The FBI hopes a reward will prompt tips that will solve the case.

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ST. LOUIS – The FBI is offering a $20,000 reward for information about Amanda Jones' disappearance nine years ago.

Amanda was eight-and-a-half months pregnant when she disappeared Aug. 14, 2005. Around 1 p.m. she met the alleged father of her unborn child at the Hillsboro Civic Center parking lot in the 10300 block of Highway 21. Around 1:15 p.m. she answered a phone call from a relative. That was the last time her friends and family heard from her.

Later that evening, Amanda's 1997 blue Pontiac Sunfire was found unlocked and abandoned in the Civic Center parking lot. Her purse, keys, wallet, and cell phone were missing.

Amanda stands 5 feet, 8 inches tall and weighed around 220 pounds at the time of her disappearance. She has brown hair and blue eyes. She was last seen wearing pink and carrying a pink handbag.

LINK: FBI's missing person flyer

A $20,000 reward is now offered for information that can help the FBI determine what happened to Amanda and to find her. The FBI is looking to learn about anything that could be related to the Amanda Jones case, no matter how insignificant it may seem. Call them at 314-589-2500.

FBI Special Agent in Charge Bill Woods said typically FBI rewards are paid out if there is an arrest and conviction, but that rule will not apply in this case. Anyone who gives the FBI information that leads to the location of Amanda and her unborn child or is able to identify the person or persons responsible for her disappearance will be eligible.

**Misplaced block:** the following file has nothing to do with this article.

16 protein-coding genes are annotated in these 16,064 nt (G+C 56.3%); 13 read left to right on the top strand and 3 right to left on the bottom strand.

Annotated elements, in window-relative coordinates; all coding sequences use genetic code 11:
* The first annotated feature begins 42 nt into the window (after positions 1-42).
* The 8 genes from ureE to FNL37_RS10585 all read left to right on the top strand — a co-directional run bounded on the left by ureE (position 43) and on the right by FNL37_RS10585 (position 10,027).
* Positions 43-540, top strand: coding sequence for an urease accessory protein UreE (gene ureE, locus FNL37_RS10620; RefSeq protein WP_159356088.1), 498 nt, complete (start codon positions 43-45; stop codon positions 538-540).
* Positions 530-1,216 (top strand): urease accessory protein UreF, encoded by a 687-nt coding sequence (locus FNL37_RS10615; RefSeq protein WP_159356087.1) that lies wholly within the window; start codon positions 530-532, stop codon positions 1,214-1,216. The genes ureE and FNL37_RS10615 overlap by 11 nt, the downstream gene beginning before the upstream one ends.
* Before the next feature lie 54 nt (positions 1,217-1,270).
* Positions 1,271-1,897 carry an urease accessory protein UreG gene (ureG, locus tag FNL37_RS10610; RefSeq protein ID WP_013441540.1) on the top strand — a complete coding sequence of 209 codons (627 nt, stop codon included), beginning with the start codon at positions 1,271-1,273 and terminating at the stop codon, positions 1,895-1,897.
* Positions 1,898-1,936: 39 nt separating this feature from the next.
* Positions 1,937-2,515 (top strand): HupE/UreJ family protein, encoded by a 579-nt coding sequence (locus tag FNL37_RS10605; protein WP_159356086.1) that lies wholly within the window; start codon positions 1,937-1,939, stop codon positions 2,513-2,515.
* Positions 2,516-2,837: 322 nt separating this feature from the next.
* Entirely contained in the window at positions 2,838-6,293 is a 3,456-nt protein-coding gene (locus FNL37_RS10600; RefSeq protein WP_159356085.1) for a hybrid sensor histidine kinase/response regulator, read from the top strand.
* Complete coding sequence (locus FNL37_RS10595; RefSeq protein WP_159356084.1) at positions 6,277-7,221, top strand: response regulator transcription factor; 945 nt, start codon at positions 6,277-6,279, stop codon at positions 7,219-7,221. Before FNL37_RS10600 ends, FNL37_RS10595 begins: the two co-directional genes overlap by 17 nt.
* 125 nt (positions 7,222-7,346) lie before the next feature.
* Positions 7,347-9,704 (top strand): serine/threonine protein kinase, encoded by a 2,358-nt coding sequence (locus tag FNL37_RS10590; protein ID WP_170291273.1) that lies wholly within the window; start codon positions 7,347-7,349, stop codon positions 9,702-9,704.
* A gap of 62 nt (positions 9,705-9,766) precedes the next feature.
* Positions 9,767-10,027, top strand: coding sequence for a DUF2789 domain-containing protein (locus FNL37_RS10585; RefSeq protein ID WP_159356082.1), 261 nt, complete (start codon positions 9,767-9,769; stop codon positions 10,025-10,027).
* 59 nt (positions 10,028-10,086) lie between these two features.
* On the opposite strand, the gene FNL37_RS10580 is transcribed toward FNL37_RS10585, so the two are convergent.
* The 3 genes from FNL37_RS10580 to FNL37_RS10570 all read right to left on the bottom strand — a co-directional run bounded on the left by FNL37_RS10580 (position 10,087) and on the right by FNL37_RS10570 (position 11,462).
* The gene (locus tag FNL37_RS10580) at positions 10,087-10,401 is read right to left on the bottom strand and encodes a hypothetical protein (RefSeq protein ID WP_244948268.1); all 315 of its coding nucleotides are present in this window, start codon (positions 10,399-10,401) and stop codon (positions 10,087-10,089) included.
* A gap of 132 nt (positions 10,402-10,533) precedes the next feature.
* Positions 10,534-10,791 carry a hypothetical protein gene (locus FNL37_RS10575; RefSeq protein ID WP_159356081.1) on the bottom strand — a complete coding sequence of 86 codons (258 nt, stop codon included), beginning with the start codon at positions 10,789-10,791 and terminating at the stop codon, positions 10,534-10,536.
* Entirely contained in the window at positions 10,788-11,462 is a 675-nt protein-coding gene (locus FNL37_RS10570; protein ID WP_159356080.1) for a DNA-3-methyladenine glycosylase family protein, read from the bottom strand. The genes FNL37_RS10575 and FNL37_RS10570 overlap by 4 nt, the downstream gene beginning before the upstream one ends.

"No doubt, somebody knows what happened to Amanda. We hope the reward will generate the tip we need to solve this case," said Woods.

Doc Coombs, an investigator with the Jefferson County Sheriff's Office, says law enforcement continues to get leads in the case, and each is investigated. He said he feels the case is closer to being solved than it was nine years ago.

NewsChannel 5's Ryan Dean asked Coombs if he thinks he knows who is responsible for Amanda's disappearance.

"Yes sir, I do," replied Coombs. "We're looking for evidence to substantiate an allegation, yes sir."

Coombs said the alleged father of Amanda's unborn child remains a person of interest in the case. He declined to say how many persons of interest there are in the case. He also declined to comment on a possible motive for her disappearance.

Amanda left behind a 4-year-old daughter named Hannah Jones. Now 13, Hannah was at the news conference, along with Amanda's parents Hubert and Bertha Propst, to help announce the reward.

"We know there's someone out there who has seen, who has heard, and knows the answers we are searching for," said Bertha.

"I just want my mom to come home," Hannah said while crying.

The Propsts say Hannah remembers her mom, and they talk about her and tell stories about her all the time.

In 2005 a $100,000 reward was offered by a private citizen, but that reward is no longer available.

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